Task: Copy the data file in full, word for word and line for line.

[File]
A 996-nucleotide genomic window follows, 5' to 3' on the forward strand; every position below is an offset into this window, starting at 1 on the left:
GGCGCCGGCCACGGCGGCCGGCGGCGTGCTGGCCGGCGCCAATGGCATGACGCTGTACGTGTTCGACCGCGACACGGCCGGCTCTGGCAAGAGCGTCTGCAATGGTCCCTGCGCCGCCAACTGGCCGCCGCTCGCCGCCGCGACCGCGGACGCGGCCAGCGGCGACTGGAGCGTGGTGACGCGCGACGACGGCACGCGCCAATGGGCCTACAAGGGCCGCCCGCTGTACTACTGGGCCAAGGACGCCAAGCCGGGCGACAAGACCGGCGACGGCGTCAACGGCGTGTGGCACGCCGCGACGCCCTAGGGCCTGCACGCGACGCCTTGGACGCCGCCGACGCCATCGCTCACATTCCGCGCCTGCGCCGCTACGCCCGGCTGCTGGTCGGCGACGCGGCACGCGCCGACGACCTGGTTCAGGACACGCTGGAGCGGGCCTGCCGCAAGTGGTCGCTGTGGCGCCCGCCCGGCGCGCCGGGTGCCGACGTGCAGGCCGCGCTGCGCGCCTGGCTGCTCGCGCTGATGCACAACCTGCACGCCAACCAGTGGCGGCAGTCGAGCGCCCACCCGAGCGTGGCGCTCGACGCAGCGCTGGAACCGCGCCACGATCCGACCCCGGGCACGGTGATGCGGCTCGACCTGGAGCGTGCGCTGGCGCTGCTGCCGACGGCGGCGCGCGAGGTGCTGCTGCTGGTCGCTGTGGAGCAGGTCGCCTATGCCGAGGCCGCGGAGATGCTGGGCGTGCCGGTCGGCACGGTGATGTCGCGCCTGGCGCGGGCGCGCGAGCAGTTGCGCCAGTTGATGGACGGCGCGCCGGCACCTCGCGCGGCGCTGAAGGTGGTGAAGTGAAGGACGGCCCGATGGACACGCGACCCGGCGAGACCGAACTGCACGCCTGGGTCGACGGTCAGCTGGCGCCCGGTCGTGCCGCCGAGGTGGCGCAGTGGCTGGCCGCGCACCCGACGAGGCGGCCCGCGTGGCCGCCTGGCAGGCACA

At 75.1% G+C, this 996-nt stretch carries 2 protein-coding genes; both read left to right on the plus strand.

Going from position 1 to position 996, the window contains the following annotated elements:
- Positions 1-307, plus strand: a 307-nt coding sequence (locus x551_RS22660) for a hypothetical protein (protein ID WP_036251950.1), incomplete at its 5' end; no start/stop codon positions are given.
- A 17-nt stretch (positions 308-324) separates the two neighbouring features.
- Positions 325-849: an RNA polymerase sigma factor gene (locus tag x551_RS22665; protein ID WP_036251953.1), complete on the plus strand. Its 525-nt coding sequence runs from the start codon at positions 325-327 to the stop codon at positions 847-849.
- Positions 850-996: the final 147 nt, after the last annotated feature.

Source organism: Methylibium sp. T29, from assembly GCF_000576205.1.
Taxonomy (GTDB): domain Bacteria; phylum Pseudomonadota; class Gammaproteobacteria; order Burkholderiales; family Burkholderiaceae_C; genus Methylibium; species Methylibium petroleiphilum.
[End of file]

A 996-nucleotide genomic window follows, 5' to 3' on the forward strand; every position below is an offset into this window, starting at 1 on the left:
GGCGCCGGCCACGGCGGCCGGCGGCGTGCTGGCCGGCGCCAATGGCATGACGCTGTACGTGTTCGACCGCGACACGGCCGGCTCTGGCAAGAGCGTCTGCAATGGTCCCTGCGCCGCCAACTGGCCGCCGCTCGCCGCCGCGACCGCGGACGCGGCCAGCGGCGACTGGAGCGTGGTGACGCGCGACGACGGCACGCGCCAATGGGCCTACAAGGGCCGCCCGCTGTACTACTGGGCCAAGGACGCCAAGCCGGGCGACAAGACCGGCGACGGCGTCAACGGCGTGTGGCACGCCGCGACGCCCTAGGGCCTGCACGCGACGCCTTGGACGCCGCCGACGCCATCGCTCACATTCCGCGCCTGCGCCGCTACGCCCGGCTGCTGGTCGGCGACGCGGCACGCGCCGACGACCTGGTTCAGGACACGCTGGAGCGGGCCTGCCGCAAGTGGTCGCTGTGGCGCCCGCCCGGCGCGCCGGGTGCCGACGTGCAGGCCGCGCTGCGCGCCTGGCTGCTCGCGCTGATGCACAACCTGCACGCCAACCAGTGGCGGCAGTCGAGCGCCCACCCGAGCGTGGCGCTCGACGCAGCGCTGGAACCGCGCCACGATCCGACCCCGGGCACGGTGATGCGGCTCGACCTGGAGCGTGCGCTGGCGCTGCTGCCGACGGCGGCGCGCGAGGTGCTGCTGCTGGTCGCTGTGGAGCAGGTCGCCTATGCCGAGGCCGCGGAGATGCTGGGCGTGCCGGTCGGCACGGTGATGTCGCGCCTGGCGCGGGCGCGCGAGCAGTTGCGCCAGTTGATGGACGGCGCGCCGGCACCTCGCGCGGCGCTGAAGGTGGTGAAGTGAAGGACGGCCCGATGGACACGCGACCCGGCGAGACCGAACTGCACGCCTGGGTCGACGGTCAGCTGGCGCCCGGTCGTGCCGCCGAGGTGGCGCAGTGGCTGGCCGCGCACCCGACGAGGCGGCCCGCGTGGCCGCCTGGCAGGCACA

At 75.1% G+C, this 996-nt stretch carries 2 protein-coding genes; both read left to right on the plus strand.

Going from position 1 to position 996, the window contains the following annotated elements:
- Positions 1-307, plus strand: a 307-nt coding sequence (locus x551_RS22660) for a hypothetical protein (protein ID WP_036251950.1), incomplete at its 5' end; no start/stop codon positions are given.
- A 17-nt stretch (positions 308-324) separates the two neighbouring features.
- Positions 325-849: an RNA polymerase sigma factor gene (locus tag x551_RS22665; protein ID WP_036251953.1), complete on the plus strand. Its 525-nt coding sequence runs from the start codon at positions 325-327 to the stop codon at positions 847-849.
- Positions 850-996: the final 147 nt, after the last annotated feature.

Source organism: Methylibium sp. T29, from assembly GCF_000576205.1.
Taxonomy (GTDB): domain Bacteria; phylum Pseudomonadota; class Gammaproteobacteria; order Burkholderiales; family Burkholderiaceae_C; genus Methylibium; species Methylibium petroleiphilum.